We got here around 3 PM in March 2018, on a Thursday, and there were only two other vehicles at the trail head (roadside pull of near Persimmon’s Gap Visitor Center). Do yourself a favor and stop at the ranger’s station for tips and a map if you intend to do Devil’s Den.
The trail starts out on a well marked flat desert path until you hit the wash, about 1.5 miles in. At the wash you can either follow the wash left to Dog Canyon or right to Devil’s Den. The Dog Canyon Trail goes through the canyon and the trail is easier to follow. The Devil’s Den Trail follows the wash partway to the canyon, but the path climbs out of the wash and up onto the ridge before you get to the canyon, then follows the canyon from above. The trail is fairly easy and mostly flat, but can be brutal in the hot sun. You can hike though the canyon but it was very overgrown when we were there. Round trip from the road to Devil’s Den is supposed to be about 5.5 miles but it depends how far you go. We went all the way to the end of the canyon and it was closer to 6.5 miles but we went the wrong way.
This trail doesn’t have the wow factor of some of the other trails but is still pretty cool. Devil’s Den kind of sneaks up on you. When you are walking across the desert is is just a scraggly crack in the distance, you can’t see it at all from the wash, then suddenly it is there. Just like it suddenly appears on the other end it suddenly ends as well. I would suggest doing this one at the beginning of a visit, not the end, since I feel you may be over saturated with the rest of the park’s wonders to really appreciate it at the end.
We did this hike to break up our trip and stretch our legs after the long drive from San Antonio. This trail was not terribly well marked and the hike took longer than we expected, about 3 hours.
We set off into the desert towards the canyons. It was relatively cool out, but everything around us looked crispy, as if a single spark could easily ignite it. This was our first experience with the winds in this park. They seem to come out of nowhere, hit you in a gust, and disappear. I have never worn a sun hat before and I had some learning to do keep it on my head when the winds were so unpredictable. It was very bizarre how one moment there wouldn’t even be a whisper of a breeze, then the next moment a gust would cause the chin strap on my hat to try to strangle me as my hat took flight.
We climbed down from the desert flats into a dry sandy riverbed and took the fork for Devil’s Den Canyon. From here the canyon appeared to be just a jagged line in the rock. We walked down the riverbed until we spotted some rock markers on the side signaling us to climb up and out, just as the ranger said. But once we were out the trail disappeared. We checked back in the riverbed, but the footprints definitely stopped at the markers. We followed footprints across the desert for a little bit until we lost them as well. Wondering if the stone markers were just someone’s idea of a joke we continued on using the landmarks to find the opening of the canyon.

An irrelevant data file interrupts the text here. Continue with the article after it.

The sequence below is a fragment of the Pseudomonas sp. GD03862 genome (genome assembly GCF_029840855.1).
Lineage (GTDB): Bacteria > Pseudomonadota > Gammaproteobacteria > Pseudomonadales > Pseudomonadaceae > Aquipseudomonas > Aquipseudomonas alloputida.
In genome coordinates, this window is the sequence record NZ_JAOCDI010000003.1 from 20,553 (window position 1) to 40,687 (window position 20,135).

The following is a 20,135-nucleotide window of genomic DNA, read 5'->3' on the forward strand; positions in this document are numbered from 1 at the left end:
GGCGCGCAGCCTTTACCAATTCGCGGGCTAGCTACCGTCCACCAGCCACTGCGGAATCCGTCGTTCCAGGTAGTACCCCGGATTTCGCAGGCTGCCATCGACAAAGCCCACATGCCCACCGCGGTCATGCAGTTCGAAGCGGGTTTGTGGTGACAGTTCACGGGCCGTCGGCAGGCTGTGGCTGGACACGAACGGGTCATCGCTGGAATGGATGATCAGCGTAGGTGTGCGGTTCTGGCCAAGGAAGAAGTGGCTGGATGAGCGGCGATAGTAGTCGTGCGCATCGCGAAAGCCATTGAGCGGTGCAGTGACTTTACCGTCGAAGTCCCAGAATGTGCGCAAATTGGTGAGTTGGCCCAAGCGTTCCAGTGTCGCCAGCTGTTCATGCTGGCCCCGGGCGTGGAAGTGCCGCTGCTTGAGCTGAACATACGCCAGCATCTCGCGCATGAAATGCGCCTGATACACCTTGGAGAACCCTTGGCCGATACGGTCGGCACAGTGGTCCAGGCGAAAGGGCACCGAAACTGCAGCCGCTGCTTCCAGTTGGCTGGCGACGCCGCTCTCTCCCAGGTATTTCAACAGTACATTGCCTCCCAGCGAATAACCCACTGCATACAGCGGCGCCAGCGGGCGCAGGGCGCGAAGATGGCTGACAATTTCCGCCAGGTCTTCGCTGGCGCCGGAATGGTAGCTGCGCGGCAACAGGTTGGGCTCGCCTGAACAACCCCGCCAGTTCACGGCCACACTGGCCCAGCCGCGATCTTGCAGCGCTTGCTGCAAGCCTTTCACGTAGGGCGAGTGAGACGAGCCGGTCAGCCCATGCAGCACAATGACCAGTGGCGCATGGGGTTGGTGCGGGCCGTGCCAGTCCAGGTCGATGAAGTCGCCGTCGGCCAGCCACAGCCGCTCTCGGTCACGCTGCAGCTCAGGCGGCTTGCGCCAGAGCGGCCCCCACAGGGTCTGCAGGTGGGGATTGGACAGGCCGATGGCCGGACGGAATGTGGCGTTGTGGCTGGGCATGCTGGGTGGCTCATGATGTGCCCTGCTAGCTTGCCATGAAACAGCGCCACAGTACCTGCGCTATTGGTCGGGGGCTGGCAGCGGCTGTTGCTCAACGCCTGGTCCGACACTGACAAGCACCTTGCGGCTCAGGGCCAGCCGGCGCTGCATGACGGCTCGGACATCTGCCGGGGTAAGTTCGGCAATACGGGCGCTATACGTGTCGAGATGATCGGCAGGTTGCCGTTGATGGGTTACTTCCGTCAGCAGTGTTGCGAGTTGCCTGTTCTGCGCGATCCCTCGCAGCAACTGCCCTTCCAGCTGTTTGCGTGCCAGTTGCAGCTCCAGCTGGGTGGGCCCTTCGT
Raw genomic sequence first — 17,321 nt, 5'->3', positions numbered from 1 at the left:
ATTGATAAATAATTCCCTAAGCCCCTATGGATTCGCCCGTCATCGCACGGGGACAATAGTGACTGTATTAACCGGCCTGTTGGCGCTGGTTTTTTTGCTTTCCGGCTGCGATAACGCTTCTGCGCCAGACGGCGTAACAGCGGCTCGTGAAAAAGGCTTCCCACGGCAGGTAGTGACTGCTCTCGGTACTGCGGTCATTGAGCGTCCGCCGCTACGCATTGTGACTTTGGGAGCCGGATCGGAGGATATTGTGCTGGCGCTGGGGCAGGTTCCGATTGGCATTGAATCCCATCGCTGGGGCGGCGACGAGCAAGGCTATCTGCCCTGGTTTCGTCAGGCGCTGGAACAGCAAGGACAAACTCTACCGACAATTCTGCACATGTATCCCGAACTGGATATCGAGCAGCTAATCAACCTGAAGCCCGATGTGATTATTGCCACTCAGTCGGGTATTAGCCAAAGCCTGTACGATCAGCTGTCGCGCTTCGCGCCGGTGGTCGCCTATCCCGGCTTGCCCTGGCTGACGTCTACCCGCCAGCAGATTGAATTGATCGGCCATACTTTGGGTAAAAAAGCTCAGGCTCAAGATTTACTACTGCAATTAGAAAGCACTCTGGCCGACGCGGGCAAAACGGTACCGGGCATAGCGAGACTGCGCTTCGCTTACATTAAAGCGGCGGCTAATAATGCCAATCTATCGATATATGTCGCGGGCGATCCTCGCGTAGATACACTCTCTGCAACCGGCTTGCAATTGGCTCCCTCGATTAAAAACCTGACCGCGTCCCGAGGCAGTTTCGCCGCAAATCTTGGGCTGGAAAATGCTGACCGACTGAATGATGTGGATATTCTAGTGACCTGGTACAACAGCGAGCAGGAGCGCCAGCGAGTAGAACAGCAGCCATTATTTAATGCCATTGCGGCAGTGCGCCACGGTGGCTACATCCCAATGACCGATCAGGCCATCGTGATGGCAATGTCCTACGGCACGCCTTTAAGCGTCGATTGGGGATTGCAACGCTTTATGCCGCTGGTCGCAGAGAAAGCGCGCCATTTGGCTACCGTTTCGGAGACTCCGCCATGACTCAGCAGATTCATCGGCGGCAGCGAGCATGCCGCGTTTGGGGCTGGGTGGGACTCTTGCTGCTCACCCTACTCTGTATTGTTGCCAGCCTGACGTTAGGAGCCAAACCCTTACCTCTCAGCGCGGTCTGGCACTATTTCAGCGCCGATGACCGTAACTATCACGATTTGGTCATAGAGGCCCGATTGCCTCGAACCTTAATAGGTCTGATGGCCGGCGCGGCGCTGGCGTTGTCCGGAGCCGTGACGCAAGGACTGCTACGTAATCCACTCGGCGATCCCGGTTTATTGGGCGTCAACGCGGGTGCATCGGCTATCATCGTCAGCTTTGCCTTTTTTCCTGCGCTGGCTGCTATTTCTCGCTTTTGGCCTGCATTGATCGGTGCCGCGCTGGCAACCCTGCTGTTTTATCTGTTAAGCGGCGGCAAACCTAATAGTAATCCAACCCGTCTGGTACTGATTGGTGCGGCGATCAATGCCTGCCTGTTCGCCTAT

Once in the canyon it was very slow going. The canyon was full of debris and it seemed that every plant we encountered had thorns. We were a bit nervous about snakes as we climbed around all the rocks as well. We got many scrapes and snags and finally got to a place that was so overgrown that we couldn’t get through without the guarantee of more bloodshed and damage to our gear. We pulled out the map that the ranger gave us. Sure enough, we had gone the wrong way and we were supposed to be on the rim of the canyon, not in the canyon. There was a canyon trail, but only recommended from the top end of the canyon and only for a “true adventure.”
Back down the canyon we went and scrambled up to the rim. On the rim there was a fairly well marked trail that was an easy walk with much less aggressive vegetation. Not quite as exciting but much more easygoing, with great views over the rim. We only saw one other person on this trail and had the place completely to ourselves. The canyon abruptly ended in a basin, which must have been a lake in another life.
We headed back to the car, along the proper path this time. We found the place where we (and many others, as evident by the footprints) had missed the markers. There is some brush in the middle of the wash and it is hard to see if you are on the wrong side, so we won that coin toss. It was less than an hour from sunset by the time that we made it back to the car and we are pretty sure we saw a ranger checking on us from the road.
Heading out of the park, towards the tiny town and our B&B, the sunset painted the mountains in constantly shifting light. Just as the sun was fading a full moon rose into view. The moon was surreal in the dessert but a little disappointing as well, since the area is so well known for stars, but the moon obscures many of them.
See our full Big Bend Trip Itinerary.
Explore Chisos South Rim & Emory Peak
Admire Santa Elena Canyon